Ham connoisseurs watch out – you’re in for a real treat!
There are two main types of Spanish ham: Jamón Serrano (Spanish hill or mountain ham) and the much more expensive and very different Jamón Ibérico (Iberian ham). Both are delicious, delectable and delightful mainstays of Spanish cuisine.
Spaniards are a proud people – they’re proud of Spain’s long, varied history, they’re proud of their country’s beaches, mountains and plateaus, and they’re proud of their national and regional cultures and traditions. They’re even proud of their ham!
And so they should be, on all counts. Take Spanish ham, for example – it’s some of the finest in the world. It’s almost a national icon and it occupies a proud place on the menus of almost every restaurant in Spain, but it’s also a favorite dish in just about every Spanish home. Spaniards are passionate about their ham, viewing its creation as an art form to be executed precisely and its consumption as an honor to which they are entitled. Some of the traditional curing methods go all the way back to ancient, pre-Roman times.
Jamón Serrano and Jamón Ibérico are two distinct varieties of dry-cured ham, and both are world-renowned for their delicious, complex flavor. People in many parts of the world consider Spanish ham a gourmet delicacy, but in Spain it’s an everyday delight. So, ham connoisseurs watch out – you’re in for a real treat when you visit Spain. Here’s a quick overview of Jamón Serrano and Jamón Ibérico so you’ll know what to expect:
Jamón Serrano (Serrano Ham)
A staple in Spain, many traditional Spanish recipes (and many types of tapas) are based on Serrano ham. It features a complex, intense flavor and a texture that’s firmer than other types of cured hams. It takes at least a year of dry-curing (some producers cure it for as long as 18 months) in the mountains of Spain to produce Jamón Serrano, but this delicious ham is well worth the wait.
Typically, Spanish ham is served raw and very thinly sliced, accompanied by a glass of red wine and a fresh loaf of crusty bread, but some recipes use diced Serrano ham cooked in with veggies. Another popular option is the classic Spanish sandwich called the bocadillo – it consists of fresh crusty bread drizzled with olive oil, topped by thin slices of cheese and Serrano ham. Paella made with Jamón Serrano is always a hit, but many people enjoy their Serrano ham wrapped around a melon ball or as a topping on their salads. A specific breed of white pig (called the “Landrace”) is the source of most Serrano ham.
Jamón Serrano is Spain’s most popular type of dry-cured ham, and you’ll see it in almost every restaurant and tapas bar you visit. A favorite indulgence of the ancient Romans, Serrano ham isn’t expensive in Spain and other parts of continental Europe, but import duties raise its prices elsewhere in the world.
Jamón Ibérico (Iberian Ham)
Iberian ham is very different than its Serrano cousin, although both are dry-cured Spanish ham products. Spain regulates this ham strictly, and a ham may only be called Jamón Ibérico if it’s made from black Iberian pigs or pigs that are at least ¾ black Iberian. These pigs predominantly live in southern and southwestern Spain.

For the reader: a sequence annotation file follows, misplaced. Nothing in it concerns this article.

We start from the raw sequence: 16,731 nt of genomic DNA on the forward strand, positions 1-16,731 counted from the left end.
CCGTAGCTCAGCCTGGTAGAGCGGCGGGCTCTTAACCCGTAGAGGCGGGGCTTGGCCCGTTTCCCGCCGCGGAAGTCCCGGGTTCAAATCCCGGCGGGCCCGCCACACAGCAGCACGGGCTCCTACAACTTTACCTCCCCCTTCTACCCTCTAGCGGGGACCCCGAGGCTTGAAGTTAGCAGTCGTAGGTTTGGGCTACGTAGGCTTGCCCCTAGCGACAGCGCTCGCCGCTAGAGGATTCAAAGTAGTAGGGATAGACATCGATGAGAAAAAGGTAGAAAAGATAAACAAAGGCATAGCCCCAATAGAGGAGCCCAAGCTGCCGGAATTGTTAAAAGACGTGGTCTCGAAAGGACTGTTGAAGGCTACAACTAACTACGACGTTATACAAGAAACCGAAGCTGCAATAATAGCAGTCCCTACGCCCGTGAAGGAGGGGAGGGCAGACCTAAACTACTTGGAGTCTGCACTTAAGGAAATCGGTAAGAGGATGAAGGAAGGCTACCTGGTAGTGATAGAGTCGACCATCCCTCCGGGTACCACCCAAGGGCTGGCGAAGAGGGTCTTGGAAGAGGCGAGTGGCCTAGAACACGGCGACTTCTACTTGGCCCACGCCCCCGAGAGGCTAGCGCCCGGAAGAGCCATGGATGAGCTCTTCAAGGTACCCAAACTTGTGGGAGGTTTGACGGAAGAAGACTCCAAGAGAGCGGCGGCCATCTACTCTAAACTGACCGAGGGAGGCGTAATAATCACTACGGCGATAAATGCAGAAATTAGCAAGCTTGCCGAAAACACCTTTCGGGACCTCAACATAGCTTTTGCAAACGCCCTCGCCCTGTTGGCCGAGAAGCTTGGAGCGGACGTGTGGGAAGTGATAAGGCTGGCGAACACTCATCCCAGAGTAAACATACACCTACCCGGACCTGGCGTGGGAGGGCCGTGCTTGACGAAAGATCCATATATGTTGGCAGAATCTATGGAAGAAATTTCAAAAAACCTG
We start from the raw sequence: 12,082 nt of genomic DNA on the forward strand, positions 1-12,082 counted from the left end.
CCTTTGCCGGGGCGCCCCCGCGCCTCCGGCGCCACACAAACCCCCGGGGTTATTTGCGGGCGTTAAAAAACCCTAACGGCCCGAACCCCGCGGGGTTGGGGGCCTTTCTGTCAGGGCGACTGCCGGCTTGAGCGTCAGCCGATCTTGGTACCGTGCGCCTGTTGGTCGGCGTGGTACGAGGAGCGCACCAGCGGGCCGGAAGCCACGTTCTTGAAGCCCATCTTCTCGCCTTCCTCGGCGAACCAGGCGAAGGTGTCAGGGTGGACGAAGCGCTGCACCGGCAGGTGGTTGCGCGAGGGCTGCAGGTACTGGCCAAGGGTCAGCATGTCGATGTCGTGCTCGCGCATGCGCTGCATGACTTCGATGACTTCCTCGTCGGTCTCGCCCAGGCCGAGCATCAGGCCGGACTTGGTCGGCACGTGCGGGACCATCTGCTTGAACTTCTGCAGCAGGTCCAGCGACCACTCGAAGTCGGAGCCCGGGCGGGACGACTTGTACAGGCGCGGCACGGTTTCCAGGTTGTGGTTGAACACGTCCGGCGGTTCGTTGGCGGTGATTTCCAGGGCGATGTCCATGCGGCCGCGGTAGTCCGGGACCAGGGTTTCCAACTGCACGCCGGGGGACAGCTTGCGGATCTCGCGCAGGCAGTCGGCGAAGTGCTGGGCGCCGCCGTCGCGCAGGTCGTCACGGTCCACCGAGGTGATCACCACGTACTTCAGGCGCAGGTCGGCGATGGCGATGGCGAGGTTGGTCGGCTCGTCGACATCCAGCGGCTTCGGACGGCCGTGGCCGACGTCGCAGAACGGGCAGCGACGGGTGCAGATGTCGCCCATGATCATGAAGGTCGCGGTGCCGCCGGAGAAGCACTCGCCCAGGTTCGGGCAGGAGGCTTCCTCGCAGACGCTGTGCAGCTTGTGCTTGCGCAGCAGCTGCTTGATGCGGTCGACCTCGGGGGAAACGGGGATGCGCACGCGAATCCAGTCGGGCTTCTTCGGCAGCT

The food that’s eaten by the pigs is responsible for much of the delicious flavor of Iberian ham. After they’re weaned, piglets are fed a mixture of grains for a few weeks; then they’re released into oak forests to free-feed on a diet of acorns, wild herbs and roots. As they mature, they’re fattened on acorns (the diet which produces the highest quality of Iberian ham), a mixture of grains and acorns (which results in a still-delicious but slightly lower quality Iberian ham), or only grains or commercial pig feed (without the acorns).
The three different diets produce three distinct varieties of Iberian ham:
Jamón ibérico de bellota, the finest variety, is produced from free-range pigs that only eat acorns as they’re being readied for slaughter.
Jamón ibérico de recebo is a step down in quality. The pigs are kept in a pasture and fed a mixture of acorns and grains.
Jamón ibérico de cebo is made from pigs that are fed only grains or commercial pig feed. It’s the “lowest” quality Iberian ham but it’s still delicious.
The dry-curing process for Jamón Ibérico takes at least 12 months, but in some cases it takes up to 4 years. Ham produced from acorn-fed pigs (the first two varieties above) is prized for its nutty, complex, sweet but intense flavor. The texture is smooth and marbled with golden, melt-in-your-mouth fat. Iberian ham contains more fat than Serrano ham, making it richer and more savory.
You should sample some Jamón Ibérico while you’re visiting Spain - it’s not widely available anywhere else, and even if you do happen to find it, you’ll pay a steep price ($100 and up per pound for the finest type) unless you’re in Spain. It’s typically served in very thin slices, each of which is a masterpiece of flavor. Many consider it the finest, most flavorful ham in the world.
No wonder the Spanish are so proud!
May we suggest...
The best sliced Jamon Serrano. (if you don't buy it sliced it comes on the thigh)
Buy this awesome Jamon at La Tienda.
Or, this Spanish jamon sampler is great for yourself or to give as a unique and memorable gift! So fun and delicious.
More on Spanish Food...
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